As Mercedes Bent, consumer VC at Lightspeed, explains: "Consider how we connect today: We reach out to others on LinkedIn based on how attractive their resume is to our own agenda and interests (colleague, sales prospect, title status). We reach out on Instagram because of someone’s aesthetic looks, humor, mutual friends, or the size of their following. We reach out on Twitter because of what a person has written, who else is following them, and so on. In a world where social discovery is based on what’s in someone’s wallet, we will reach out to others based on visible wallet wealth, similar “shopping” or transaction history (...) Polished wallet identities could become the new social media profile."
Slowing down in the digital age.
The question of digital sobriety also arises. While new players are making it their trademark, such as the French company Treebal, which positions itself as the first ethical and eco-responsible messaging service for businesses, all players will have to think about moving towards more eco-design. Dark mode to reduce energy consumption or automatically deleting messages to limit data storage: the list of eco-friendly features is long.
But sustainable communication also means addressing a booming societal issue, namely the mental health of consumers. Among the pain points, over-solicitation and unwanted notifications are the main ones. While WhatsApp has recently announced the ability to filter its discussions to better manage them, we should also see the rise of "silent messaging", tools designed to limit noise pollution. Among them, the "silent exit" — which allows you to leave a group without notifying the rest of the members — or "silent messages" — to send messages without notifications.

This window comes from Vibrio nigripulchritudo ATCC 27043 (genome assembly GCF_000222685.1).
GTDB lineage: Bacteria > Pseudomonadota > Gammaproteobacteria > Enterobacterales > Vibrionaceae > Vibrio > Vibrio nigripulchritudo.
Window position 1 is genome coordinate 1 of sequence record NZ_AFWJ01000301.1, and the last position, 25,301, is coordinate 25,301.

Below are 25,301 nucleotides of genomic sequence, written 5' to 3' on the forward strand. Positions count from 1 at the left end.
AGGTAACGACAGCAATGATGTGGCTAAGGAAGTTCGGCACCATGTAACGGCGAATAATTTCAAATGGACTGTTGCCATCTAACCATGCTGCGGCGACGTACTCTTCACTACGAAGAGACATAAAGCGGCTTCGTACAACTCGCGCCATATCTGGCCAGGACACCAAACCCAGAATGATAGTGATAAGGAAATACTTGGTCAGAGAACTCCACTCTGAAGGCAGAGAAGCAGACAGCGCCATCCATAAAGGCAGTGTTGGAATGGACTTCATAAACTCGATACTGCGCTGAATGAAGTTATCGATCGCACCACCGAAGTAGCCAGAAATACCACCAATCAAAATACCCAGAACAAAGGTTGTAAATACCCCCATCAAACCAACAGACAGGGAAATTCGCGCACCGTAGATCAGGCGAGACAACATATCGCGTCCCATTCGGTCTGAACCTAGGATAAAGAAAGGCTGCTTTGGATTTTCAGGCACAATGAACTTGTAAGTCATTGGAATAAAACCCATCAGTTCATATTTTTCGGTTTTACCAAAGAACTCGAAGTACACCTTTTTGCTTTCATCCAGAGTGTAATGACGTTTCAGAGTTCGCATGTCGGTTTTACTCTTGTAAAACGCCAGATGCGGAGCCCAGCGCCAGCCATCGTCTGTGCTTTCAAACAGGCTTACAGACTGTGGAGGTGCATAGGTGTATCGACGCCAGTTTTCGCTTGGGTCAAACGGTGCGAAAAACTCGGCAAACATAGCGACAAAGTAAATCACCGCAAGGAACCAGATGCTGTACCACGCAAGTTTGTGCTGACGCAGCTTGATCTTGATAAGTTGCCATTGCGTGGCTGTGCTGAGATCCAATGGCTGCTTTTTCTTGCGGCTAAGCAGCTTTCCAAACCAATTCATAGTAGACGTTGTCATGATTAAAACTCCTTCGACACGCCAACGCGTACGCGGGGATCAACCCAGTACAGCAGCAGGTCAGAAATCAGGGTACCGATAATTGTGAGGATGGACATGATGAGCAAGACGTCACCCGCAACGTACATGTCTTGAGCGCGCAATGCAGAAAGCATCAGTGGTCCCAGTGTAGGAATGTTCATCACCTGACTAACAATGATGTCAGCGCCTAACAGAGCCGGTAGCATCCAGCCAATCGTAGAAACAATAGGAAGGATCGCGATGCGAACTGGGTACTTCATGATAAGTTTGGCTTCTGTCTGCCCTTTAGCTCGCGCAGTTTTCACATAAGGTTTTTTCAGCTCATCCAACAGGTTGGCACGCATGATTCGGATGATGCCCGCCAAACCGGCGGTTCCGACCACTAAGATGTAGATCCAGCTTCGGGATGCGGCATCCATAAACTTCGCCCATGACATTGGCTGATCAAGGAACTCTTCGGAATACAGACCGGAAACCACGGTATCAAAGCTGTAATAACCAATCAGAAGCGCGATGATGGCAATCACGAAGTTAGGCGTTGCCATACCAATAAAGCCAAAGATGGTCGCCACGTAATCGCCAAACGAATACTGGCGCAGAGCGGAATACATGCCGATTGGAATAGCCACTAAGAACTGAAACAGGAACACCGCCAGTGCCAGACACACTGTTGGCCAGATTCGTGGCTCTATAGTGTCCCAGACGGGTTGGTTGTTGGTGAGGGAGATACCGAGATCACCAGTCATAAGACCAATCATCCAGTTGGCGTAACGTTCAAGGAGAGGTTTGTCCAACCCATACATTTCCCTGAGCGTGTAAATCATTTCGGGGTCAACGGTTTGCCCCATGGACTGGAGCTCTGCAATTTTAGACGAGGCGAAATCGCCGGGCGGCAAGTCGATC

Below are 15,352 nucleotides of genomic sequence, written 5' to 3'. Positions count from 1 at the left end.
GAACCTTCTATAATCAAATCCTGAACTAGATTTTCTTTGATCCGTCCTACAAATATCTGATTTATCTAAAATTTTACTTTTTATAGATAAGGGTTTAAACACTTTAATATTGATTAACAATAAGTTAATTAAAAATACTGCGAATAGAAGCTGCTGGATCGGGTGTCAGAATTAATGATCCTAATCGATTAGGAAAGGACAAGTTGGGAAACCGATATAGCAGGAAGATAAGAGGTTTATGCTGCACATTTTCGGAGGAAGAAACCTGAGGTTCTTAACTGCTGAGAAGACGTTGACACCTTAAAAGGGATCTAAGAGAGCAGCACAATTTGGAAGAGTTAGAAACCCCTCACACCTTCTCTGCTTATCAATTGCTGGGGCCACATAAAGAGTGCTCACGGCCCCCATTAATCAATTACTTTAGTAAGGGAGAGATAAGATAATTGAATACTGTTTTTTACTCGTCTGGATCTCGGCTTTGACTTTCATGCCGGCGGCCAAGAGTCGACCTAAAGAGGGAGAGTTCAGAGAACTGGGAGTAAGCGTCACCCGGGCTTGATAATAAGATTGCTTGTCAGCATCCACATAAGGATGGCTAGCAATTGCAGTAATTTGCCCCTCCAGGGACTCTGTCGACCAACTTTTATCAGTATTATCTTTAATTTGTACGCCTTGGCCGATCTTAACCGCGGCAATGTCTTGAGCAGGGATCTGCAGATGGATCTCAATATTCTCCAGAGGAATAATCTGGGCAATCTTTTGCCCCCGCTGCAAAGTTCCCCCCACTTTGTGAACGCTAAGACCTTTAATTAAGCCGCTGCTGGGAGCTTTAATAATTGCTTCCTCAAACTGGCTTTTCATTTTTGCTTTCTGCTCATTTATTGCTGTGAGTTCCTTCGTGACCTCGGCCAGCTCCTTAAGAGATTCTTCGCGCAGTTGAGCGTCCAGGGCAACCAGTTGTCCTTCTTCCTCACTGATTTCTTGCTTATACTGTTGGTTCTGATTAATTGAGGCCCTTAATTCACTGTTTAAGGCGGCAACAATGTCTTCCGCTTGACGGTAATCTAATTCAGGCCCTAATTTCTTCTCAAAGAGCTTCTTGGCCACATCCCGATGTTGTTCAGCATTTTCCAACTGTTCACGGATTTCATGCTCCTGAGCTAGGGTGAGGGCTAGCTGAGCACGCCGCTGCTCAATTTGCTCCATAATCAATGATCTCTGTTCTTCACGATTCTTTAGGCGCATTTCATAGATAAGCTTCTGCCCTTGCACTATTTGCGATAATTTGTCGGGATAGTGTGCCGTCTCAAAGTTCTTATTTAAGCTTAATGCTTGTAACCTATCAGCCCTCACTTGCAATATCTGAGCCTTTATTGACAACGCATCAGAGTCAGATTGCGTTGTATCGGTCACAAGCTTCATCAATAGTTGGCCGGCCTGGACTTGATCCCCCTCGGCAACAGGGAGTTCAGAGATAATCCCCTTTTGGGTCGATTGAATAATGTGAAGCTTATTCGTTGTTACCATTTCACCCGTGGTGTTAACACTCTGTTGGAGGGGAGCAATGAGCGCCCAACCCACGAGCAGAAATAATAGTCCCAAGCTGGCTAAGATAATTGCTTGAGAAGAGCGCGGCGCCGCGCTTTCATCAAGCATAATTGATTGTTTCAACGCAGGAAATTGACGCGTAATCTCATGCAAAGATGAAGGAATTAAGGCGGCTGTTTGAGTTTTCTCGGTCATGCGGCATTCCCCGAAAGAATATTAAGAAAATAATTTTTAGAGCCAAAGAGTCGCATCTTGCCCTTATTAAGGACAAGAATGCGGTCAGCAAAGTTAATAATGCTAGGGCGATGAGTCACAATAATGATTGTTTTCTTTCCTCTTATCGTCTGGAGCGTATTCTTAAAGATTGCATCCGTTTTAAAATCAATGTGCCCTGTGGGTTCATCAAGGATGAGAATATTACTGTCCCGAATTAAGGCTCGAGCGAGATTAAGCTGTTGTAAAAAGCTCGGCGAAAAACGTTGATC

We could also witness the development of even more advanced concepts in the face of the stress generated by the discussion threads. Afraid of using inappropriate terms in certain situations? Albert Camus said: "To name things wrongly is to add to the misfortune of the world". In this case, why not rely on apps capable of conveying feelings in ways other than words? In any case, this is the positioning of the messaging app Heallo, which intends to digitalize silence by replacing texts and sounds with halos of light as fragments of emotions to share with loved ones.
The development of haptic technologies (editor's note: Meta announced the acquisition of the German startup Lofelt, which reproduces the sensations of touch thanks to micro-vibrations this week), and wearables should also enrich these calmer conversational experiences and, in the process, signal the advent of mood apps.
One last example to illustrate my point: Happy Ring. This hybrid model is a connected ring, a private messaging app and a social network. It detects stress levels in real time thanks to biometric sensors that measure electrodermal activity (EDA). Once this information is collected, it is automatically shared with the community, which can then — if necessary — showcase their support. Messaging apps, the next trending Mental apps?